Holley & me at the opening of A Story Half Told in NYC, in October, 2015, 3 months before she passed away

On the other hand, a hand I envision rising out of the ashes of the bomb that was this year, I can't close out 2016 without reflecting on what a miraculous one it was for our family. 2016 will always be the year I was told I don't have metastatic cancer. 2016 was the year I got to celebrate my 20-year high-school reunion and had my port removed after almost five years of chemo infusions. This year I got to see Quinn start kindergarten, learn to ride a bike without training wheels, and lose his first tooth. 

And this was the first holiday season of Quinn's life that I haven't constantly wondered if it would be my last. 

***

For the past several years, we've participated in a winter solstice ritual introduced to us by our friend Kaye. Some years, she hosts a gourmet, multi-course meal at her home, and over after-dinner drinks we write our wishes for the coming year on scraps of paper. We don't share our wishes with each other, though I suspect everyone in the room always knows what my wish for the coming year is. Some years, I was bald. (Hint: I never wished for hair.) Kaye would say some words about the significance of the solstice and the coming of the light, and we would all light our wishes on fire, unspoken, rising to the heavens to be doled out from there.

I've had some setbacks over the years since my diagnosis, but my wish always seemed to hold. I imagine it is the same wish of most people with a diagnosis of metastatic cancer. This year, we didn't get together with Kaye, but we had friends visiting from DC and shared our new tradition with them. We lit our wishes on fire on our back porch, laughing that some didn't seem to launch far from our patio table. Of course, I hope they still come true, whether they made it to the heavens or not.

The winter solstice was my in-law's wedding anniversary. My father-in-law died of metastatic pancreatic cancer in the fall of 2009, just shy of what would have been their 35th anniversary. Six years later, my mother-in-law died of complications from Parkinson's disease. Sometimes, when we light our wishes on the winter solstice, I wonder if my in-laws aren't still looking out for us, granting us another chance to wiggle a loose tooth or play Santa for our boy.

***

On December 23rd, I paused to remember that same date in 2011 when I was told for the first time that the chemo had worked and there was no evidence of disease. Earlier this month, I was officially re-staged. After a clean scan mid-month, my oncologist told me I'd probably been stage 2B. My sister-in-law commented that I was probably the only person ever to be happy about a stage 2 cancer diagnosis.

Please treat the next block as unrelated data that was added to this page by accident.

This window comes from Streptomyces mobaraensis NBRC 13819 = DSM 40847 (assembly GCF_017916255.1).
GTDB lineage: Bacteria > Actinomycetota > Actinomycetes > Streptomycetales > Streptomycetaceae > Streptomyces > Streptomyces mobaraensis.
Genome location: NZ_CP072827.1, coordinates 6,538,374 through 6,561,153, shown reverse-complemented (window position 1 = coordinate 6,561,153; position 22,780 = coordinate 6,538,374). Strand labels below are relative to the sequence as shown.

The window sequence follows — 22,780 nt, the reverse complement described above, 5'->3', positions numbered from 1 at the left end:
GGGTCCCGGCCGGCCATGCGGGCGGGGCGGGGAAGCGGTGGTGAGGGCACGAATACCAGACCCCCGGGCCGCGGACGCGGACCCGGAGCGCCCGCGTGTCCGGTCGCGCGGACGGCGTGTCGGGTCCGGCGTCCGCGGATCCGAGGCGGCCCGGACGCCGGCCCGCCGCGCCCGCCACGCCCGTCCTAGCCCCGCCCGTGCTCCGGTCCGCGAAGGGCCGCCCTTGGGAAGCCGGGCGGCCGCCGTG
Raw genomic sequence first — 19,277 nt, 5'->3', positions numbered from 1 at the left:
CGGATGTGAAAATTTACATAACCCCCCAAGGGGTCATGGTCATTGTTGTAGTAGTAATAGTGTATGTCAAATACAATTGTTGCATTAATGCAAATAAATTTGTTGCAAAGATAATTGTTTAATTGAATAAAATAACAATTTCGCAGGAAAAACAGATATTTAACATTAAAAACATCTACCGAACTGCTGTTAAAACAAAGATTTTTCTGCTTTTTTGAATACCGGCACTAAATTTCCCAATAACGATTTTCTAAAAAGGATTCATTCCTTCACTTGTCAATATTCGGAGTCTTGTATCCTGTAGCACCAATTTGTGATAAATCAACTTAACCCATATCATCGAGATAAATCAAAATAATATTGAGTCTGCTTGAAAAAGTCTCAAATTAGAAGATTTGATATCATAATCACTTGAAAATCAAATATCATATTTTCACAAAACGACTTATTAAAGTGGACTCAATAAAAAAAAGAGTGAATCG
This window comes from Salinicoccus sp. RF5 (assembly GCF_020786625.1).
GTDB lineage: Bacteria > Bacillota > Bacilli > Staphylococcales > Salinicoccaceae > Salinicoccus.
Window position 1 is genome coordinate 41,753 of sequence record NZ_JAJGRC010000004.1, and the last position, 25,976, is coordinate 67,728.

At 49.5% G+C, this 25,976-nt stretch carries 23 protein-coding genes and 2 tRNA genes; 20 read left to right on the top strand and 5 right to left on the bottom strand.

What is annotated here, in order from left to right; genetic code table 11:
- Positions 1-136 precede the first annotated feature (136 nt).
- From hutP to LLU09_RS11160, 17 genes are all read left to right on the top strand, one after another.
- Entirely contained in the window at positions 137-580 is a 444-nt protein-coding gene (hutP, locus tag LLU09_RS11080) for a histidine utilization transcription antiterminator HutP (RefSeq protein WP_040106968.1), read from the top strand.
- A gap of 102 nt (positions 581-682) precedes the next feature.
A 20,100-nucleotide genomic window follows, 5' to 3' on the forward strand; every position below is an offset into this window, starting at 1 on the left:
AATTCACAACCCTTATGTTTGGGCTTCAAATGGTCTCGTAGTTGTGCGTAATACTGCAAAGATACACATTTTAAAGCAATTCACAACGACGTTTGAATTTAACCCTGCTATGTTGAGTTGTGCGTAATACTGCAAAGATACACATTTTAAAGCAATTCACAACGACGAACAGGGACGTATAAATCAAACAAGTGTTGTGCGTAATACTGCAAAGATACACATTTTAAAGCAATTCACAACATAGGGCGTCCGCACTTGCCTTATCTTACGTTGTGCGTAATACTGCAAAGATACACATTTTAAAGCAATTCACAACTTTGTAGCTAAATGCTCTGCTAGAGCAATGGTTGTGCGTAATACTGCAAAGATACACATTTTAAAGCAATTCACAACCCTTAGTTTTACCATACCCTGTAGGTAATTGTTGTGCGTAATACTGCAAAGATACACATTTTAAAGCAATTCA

2016 was the year I got to wipe the slate clean and say I've probably been in remission since December 2011 -- 5 years now. While that number doesn't hold much meaning for me in terms of magical cancer milestones (I've seen far too many people recur after reaching five years "cancer-free"), I am in awe that I'm still here. I pinch myself nearly daily at the twist my life has taken this year, at the new chances I've been given. 

It was just the three of us -- Chris, Quinn, and me -- this Christmas, we spent it in our pajamas until dinner, playing with new toys and eating Santa's leftover cookies. It was a pretty perfect celebration of life and re-birth, even if we're not churchgoers.

Tonight, we'll ring in the new year and say good-bye to 2016 with some friends and champagne. I'll make a toast to what a crazy, mixed-up, sweet, miraculous, dumpster fire of a year it was. I'll hope for many more miracles in 2017. Cheers, my friends. I love you guys.

Photo by the exceptional Lara Agnew


Monday, November 21, 2016

Cancer Advocacy Update

My friend Beth has been denied the chemotherapy drugs her doctor is recommending she get to treat her metastatic breast cancer. Her insurance company, +Blue Cross and Blue Shield Service Benefit Plan doesn't think she should have them. They did a cost-benefit analysis, apparently, and decided Beth's life wasn't worth it. I think that about sums it up.

I am angry, and you should be too.

***
Supermoon over DC
Photo by Stan Mouser

I flew to DC last week and spent all day Thursday at a policy roundtable to discuss the future of cancer policy post-election. What happens to the Patient Protection and Affordable Care Act (ACA/Obamacare)? Will Vice President Biden's Cancer Moonshot still get funded? Is Paul Ryan going to be successful in privatizing Medicare? Will the Medicaid expansion go away?

Mostly, I listened, because there were some serious wonks on those panels, women and men who've spent their entire careers focused on healthcare policy and how to improve the system. I also asked a few questions. 

Deep into a discussion on "high-risk pools" and the need to draw in "young immortals" to decrease overall insurance costs, I raised my hand. 

"Hi. I was one of those 'young immortals' until I was diagnosed with metastatic breast cancer at age 32. Metastatic cancer in young people is on the rise, but people are also living longer with cancer. Cancer is expensive. What about lifetime and annual limits, which are currently prohibited under the Affordable Care Act?"